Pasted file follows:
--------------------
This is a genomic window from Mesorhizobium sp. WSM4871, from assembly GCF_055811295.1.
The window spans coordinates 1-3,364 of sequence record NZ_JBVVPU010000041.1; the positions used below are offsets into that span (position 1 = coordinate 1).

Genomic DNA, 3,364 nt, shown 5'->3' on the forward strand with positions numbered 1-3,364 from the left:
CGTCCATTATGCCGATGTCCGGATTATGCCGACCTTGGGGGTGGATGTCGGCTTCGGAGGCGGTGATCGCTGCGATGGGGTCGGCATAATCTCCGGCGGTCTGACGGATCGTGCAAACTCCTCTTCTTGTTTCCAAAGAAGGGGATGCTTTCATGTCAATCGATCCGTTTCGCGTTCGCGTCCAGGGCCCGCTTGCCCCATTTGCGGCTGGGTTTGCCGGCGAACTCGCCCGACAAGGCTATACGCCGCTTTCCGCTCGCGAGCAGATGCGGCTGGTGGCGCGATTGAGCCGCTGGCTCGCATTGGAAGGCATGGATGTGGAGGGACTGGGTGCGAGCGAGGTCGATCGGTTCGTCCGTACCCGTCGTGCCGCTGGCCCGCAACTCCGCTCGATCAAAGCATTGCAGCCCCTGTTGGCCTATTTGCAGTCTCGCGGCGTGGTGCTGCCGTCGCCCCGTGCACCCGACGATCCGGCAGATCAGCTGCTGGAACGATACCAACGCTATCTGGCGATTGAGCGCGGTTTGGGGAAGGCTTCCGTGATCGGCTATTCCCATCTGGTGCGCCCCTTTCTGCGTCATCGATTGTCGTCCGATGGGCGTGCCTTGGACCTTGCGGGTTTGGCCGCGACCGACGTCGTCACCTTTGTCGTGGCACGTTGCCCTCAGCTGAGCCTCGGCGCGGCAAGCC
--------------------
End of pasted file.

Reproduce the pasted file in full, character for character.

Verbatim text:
This is a genomic window from Mesorhizobium sp. WSM4871, from assembly GCF_055811295.1.
The window spans coordinates 1-3,364 of sequence record NZ_JBVVPU010000041.1; the positions used below are offsets into that span (position 1 = coordinate 1).

Genomic DNA, 3,364 nt, shown 5'->3' on the forward strand with positions numbered 1-3,364 from the left:
CGTCCATTATGCCGATGTCCGGATTATGCCGACCTTGGGGGTGGATGTCGGCTTCGGAGGCGGTGATCGCTGCGATGGGGTCGGCATAATCTCCGGCGGTCTGACGGATCGTGCAAACTCCTCTTCTTGTTTCCAAAGAAGGGGATGCTTTCATGTCAATCGATCCGTTTCGCGTTCGCGTCCAGGGCCCGCTTGCCCCATTTGCGGCTGGGTTTGCCGGCGAACTCGCCCGACAAGGCTATACGCCGCTTTCCGCTCGCGAGCAGATGCGGCTGGTGGCGCGATTGAGCCGCTGGCTCGCATTGGAAGGCATGGATGTGGAGGGACTGGGTGCGAGCGAGGTCGATCGGTTCGTCCGTACCCGTCGTGCCGCTGGCCCGCAACTCCGCTCGATCAAAGCATTGCAGCCCCTGTTGGCCTATTTGCAGTCTCGCGGCGTGGTGCTGCCGTCGCCCCGTGCACCCGACGATCCGGCAGATCAGCTGCTGGAACGATACCAACGCTATCTGGCGATTGAGCGCGGTTTGGGGAAGGCTTCCGTGATCGGCTATTCCCATCTGGTGCGCCCCTTTCTGCGTCATCGATTGTCGTCCGATGGGCGTGCCTTGGACCTTGCGGGTTTGGCCGCGACCGACGTCGTCACCTTTGTCGTGGCACGTTGCCCTCAGCTGAGCCTCGGCGCGGCAAGCC